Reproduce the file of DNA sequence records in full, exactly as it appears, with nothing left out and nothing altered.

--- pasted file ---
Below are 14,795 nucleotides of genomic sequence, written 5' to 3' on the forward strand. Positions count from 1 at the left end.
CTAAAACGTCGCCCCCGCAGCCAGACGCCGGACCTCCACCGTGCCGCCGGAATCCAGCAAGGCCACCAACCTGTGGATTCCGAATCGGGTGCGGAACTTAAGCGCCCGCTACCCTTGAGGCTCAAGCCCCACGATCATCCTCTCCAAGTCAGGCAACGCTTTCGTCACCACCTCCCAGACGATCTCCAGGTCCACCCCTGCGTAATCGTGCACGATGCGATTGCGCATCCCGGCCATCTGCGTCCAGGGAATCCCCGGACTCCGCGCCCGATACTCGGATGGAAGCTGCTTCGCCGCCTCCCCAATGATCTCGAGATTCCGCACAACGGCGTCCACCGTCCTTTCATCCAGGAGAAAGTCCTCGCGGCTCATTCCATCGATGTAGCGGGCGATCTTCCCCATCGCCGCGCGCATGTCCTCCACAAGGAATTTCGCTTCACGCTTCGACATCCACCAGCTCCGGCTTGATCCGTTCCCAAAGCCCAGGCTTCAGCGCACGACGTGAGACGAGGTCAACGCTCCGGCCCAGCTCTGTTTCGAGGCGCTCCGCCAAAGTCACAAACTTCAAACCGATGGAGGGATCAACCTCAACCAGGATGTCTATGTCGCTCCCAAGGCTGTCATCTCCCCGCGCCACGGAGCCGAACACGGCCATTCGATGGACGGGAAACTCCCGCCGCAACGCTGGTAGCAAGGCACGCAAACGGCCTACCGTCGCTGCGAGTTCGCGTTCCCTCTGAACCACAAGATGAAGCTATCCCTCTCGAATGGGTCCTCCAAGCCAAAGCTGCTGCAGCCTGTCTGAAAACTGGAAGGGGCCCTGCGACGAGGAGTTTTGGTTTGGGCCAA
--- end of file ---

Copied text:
Below are 14,795 nucleotides of genomic sequence, written 5' to 3' on the forward strand. Positions count from 1 at the left end.
CTAAAACGTCGCCCCCGCAGCCAGACGCCGGACCTCCACCGTGCCGCCGGAATCCAGCAAGGCCACCAACCTGTGGATTCCGAATCGGGTGCGGAACTTAAGCGCCCGCTACCCTTGAGGCTCAAGCCCCACGATCATCCTCTCCAAGTCAGGCAACGCTTTCGTCACCACCTCCCAGACGATCTCCAGGTCCACCCCTGCGTAATCGTGCACGATGCGATTGCGCATCCCGGCCATCTGCGTCCAGGGAATCCCCGGACTCCGCGCCCGATACTCGGATGGAAGCTGCTTCGCCGCCTCCCCAATGATCTCGAGATTCCGCACAACGGCGTCCACCGTCCTTTCATCCAGGAGAAAGTCCTCGCGGCTCATTCCATCGATGTAGCGGGCGATCTTCCCCATCGCCGCGCGCATGTCCTCCACAAGGAATTTCGCTTCACGCTTCGACATCCACCAGCTCCGGCTTGATCCGTTCCCAAAGCCCAGGCTTCAGCGCACGACGTGAGACGAGGTCAACGCTCCGGCCCAGCTCTGTTTCGAGGCGCTCCGCCAAAGTCACAAACTTCAAACCGATGGAGGGATCAACCTCAACCAGGATGTCTATGTCGCTCCCAAGGCTGTCATCTCCCCGCGCCACGGAGCCGAACACGGCCATTCGATGGACGGGAAACTCCCGCCGCAACGCTGGTAGCAAGGCACGCAAACGGCCTACCGTCGCTGCGAGTTCGCGTTCCCTCTGAACCACAAGATGAAGCTATCCCTCTCGAATGGGTCCTCCAAGCCAAAGCTGCTGCAGCCTGTCTGAAAACTGGAAGGGGCCCTGCGACGAGGAGTTTTGGTTTGGGCCAA